Patent portfolio

From Wikipedia, the free encyclopedia

A patent portfolio is a collection of patents owned by a single entity, such as an individual or corporation. The patents may be related or unrelated. Patent applications may also be regarded as included in a patent portfolio.

The monetary benefits of a patent portfolio include a market monopoly position for the portfolio holder and revenue from licensing the intellectual property. Non-monetary benefits include strategic advantages like first-mover advantages and defense against rival portfolio holders. Constituting a patent portfolio may also be used to encourage investment.[1]

Because patents have a fixed lifespan (term of patent), elements of a portfolio of patents constantly expire and enter the public domain.

Market value and evaluation[edit]

The value of a corporation's patent portfolio can be a significant fraction of the overall value of the corporation. Ocean Tomo LLC, for example, maintains an index of corporations whose market value is governed in large part by their patent portfolio value. The index is called "Ocean Tomo 300 Patent Index".[2]

Another example is IPscore—acquired in 2006 by the European Patent Office—a software application, developed by the Danish Patent and Trademark Office. The application estimates "the economic value of patents and development projects".[3]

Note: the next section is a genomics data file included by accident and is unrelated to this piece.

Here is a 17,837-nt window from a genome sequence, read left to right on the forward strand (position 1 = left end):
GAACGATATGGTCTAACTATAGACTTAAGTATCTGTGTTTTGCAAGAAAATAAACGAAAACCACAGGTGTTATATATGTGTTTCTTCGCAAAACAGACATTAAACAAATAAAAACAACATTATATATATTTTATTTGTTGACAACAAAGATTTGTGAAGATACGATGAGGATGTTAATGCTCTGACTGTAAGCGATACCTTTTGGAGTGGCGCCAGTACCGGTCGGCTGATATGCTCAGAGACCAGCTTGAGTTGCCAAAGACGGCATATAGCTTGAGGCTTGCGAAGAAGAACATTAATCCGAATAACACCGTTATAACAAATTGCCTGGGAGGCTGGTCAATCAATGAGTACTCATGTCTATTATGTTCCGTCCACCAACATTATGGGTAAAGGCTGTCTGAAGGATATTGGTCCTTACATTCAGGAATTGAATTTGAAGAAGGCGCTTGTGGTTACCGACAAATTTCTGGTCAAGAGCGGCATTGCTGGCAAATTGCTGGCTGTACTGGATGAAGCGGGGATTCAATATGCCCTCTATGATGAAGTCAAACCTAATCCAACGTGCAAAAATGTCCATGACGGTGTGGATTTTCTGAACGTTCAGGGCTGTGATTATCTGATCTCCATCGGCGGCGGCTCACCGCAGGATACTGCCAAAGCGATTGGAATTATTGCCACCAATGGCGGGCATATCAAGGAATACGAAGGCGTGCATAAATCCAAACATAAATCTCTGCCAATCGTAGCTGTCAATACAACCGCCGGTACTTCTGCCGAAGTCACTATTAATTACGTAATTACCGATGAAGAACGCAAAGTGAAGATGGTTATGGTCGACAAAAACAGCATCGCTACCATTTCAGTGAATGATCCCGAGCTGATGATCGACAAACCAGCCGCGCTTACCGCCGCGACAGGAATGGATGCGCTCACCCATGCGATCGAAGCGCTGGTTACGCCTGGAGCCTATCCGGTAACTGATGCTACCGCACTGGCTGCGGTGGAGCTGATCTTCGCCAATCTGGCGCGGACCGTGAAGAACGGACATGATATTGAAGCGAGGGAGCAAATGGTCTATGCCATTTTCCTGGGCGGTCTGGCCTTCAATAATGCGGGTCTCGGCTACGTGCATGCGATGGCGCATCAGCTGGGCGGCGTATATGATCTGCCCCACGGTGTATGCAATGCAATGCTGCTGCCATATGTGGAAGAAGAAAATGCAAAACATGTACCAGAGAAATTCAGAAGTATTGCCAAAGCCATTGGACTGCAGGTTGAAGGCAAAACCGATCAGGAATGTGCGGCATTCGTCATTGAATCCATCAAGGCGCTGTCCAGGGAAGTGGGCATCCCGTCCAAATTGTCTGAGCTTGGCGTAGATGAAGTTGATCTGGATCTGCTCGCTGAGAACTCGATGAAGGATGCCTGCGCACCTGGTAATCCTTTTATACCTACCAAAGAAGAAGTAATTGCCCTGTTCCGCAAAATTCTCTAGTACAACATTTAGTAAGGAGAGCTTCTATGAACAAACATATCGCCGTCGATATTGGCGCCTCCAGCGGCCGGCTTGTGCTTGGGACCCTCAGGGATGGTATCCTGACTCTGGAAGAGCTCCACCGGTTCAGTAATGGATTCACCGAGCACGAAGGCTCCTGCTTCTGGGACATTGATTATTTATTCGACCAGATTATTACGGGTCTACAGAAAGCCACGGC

Patent portfolio valuation[edit]

Because patent portfolios can contain hundreds, sometimes thousands, of patents,[4] companies that wish to license a patent portfolio often must negotiate without complete information. In many cases, it is too costly for the negotiating parties to assess the validity and value of each of the portfolio's individual patents. Instead, parties will attempt to set a royalty that, over time, "converges on an objective probabilistic assessment of the portfolio's value."[5]

See also[edit]


  1. ^ "My company is relatively new, and we are interested in ... encouraging investment by demonstrating a growing international patent portfolio." in Entering the national phase early where the international application has not yet been published, Practical Advice, PCT Newsletter No. 10/2011, page 15ff.
  2. ^ Ocean Tomo web site,[permanent dead link] Ocean Tomo 300 Patent Index. Accessed on November 27, 2006.
  3. ^ European Patent Office web site, The European Patent Office acquires IPscore, the patent portfolio evaluation tool, Official Communication, December 29, 2006, consulted on December 30, 2006.
  4. ^ "Archived copy" (PDF). Archived from the original (PDF) on 2016-07-06. Retrieved 2016-02-04.{{cite web}}: CS1 maint: archived copy as title (link)
  5. ^ J. Gregory Sidak, Evading Portfolio Royalties for Standard-Essential Patents Through Validity Challenges, 39 WORLD COMPETITION (Forthcoming 2016) at 10,